LUFKIN, TX (KTRE) - Lufkin residents gathered at Dunbar Primary Monday to honor King as well as two special Lufkin residents that were involved in the movement for racial equality.
It was a day set aside to remember King's dream, which he so eloquently talked about in his famous "I have a dream" speech during the March on Washington on Aug. 28, 1963. It was also a day set asides to honor the dreams of all those who fought for civil rights and equality.
Rev. Olu Brown, the pastor of Impact UMC in Atlanta, GA and a graduate of the Lufkin High School Class of 95, said the civil rights movement "was bigger than Dr. King. It was really a community of people not only in Atlanta but across the world for justice."
Atlanta will forever be linked to the King family.
"Last week, I met Dr. King's sister for the first time, and that is one of the blessings of being in Atlanta, of being a part and being able to touch the King family because the king family still keeps the dream alive," Brown said.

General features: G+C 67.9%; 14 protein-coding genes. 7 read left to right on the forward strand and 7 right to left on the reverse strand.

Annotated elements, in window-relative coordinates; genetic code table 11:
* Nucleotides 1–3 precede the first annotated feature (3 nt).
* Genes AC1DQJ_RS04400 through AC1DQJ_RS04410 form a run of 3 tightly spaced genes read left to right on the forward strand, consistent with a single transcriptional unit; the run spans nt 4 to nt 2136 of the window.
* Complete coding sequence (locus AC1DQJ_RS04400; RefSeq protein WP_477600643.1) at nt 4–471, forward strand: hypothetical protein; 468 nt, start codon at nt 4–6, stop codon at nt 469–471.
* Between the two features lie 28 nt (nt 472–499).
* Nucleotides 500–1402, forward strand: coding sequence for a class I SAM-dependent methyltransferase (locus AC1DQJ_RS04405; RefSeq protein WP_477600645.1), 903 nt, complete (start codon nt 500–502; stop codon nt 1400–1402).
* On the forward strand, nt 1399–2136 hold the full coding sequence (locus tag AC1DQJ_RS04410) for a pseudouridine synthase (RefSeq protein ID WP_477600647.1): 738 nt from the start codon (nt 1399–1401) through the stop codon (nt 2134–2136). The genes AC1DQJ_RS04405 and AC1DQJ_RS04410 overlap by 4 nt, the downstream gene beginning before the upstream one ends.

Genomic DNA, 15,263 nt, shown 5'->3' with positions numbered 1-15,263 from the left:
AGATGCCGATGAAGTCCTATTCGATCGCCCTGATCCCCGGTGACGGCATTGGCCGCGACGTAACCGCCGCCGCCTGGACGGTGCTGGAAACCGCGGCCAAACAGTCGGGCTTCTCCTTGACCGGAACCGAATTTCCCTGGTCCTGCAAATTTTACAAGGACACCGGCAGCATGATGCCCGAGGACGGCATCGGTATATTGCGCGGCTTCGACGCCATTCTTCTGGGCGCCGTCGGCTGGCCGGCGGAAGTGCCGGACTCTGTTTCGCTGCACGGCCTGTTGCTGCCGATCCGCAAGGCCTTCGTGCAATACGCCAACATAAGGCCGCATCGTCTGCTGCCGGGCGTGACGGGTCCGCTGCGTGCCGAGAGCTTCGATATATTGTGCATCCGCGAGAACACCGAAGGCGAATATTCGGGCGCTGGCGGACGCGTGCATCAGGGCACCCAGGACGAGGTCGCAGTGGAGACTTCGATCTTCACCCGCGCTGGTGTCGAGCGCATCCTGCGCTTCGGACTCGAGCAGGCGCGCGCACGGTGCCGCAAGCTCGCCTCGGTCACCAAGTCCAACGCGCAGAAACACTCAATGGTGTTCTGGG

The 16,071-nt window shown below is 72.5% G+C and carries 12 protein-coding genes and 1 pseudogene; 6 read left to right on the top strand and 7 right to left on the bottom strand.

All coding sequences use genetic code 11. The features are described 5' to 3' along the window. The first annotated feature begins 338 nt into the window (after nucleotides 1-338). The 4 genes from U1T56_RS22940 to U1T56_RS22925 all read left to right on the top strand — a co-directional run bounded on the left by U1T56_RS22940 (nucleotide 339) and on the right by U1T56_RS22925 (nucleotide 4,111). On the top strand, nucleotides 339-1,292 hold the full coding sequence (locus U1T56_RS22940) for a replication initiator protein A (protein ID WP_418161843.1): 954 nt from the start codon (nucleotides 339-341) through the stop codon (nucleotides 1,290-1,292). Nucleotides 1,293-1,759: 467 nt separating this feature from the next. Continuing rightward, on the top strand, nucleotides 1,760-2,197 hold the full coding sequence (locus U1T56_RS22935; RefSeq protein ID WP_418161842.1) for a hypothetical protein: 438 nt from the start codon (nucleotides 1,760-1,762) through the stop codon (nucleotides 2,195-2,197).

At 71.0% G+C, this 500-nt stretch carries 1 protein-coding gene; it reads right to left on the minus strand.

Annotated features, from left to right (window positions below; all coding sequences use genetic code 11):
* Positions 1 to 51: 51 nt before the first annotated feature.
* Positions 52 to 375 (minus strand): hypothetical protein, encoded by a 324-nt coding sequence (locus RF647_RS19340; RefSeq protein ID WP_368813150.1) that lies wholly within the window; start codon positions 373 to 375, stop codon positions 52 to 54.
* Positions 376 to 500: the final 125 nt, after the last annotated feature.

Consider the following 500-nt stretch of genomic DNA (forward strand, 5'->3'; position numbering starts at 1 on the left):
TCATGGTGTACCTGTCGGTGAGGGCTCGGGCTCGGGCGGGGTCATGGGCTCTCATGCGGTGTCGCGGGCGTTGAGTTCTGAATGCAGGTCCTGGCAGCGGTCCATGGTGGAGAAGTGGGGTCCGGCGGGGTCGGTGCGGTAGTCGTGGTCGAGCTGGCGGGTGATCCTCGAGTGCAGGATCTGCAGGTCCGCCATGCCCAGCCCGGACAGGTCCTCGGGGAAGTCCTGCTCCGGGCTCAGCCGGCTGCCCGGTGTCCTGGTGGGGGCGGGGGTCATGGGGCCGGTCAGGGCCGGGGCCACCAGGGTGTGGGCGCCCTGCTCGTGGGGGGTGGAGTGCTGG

"As dreamers it is important for us to make sure that we continue on with the dream of Dr. King," said Lufkin City Councilman Victor Travis.
The day was capped off by honoring two men whose success embodies the message that King championed.
Retired educator and football standout Ralph Allen and three-time state championship coach Oscar Kennedy were inducted into the Dunbar Hall of Honor for work accomplished at Lufkin's only black high school.
It's something that means a lot for the people who followed in their footsteps.
"To know that because of the work that they did in Lufkin ISD, I now get to serve in the capacity that I do," said Dr. LaTonya Goffney, the Lufkin ISD superintendent.
African-American community leaders in Lufkin celebrated King's legacy but stressed there is still work to be done.
"The legacy that Dr. King left for us is a legacy and history that has to be re-won every year," said Keith Kennedy, Oscar Kennedy's son.
At the end of the event, there was also a special presentation to the family of community leader Linda Pendland. Pendland died last April and was a big part of the MLK Day festivities.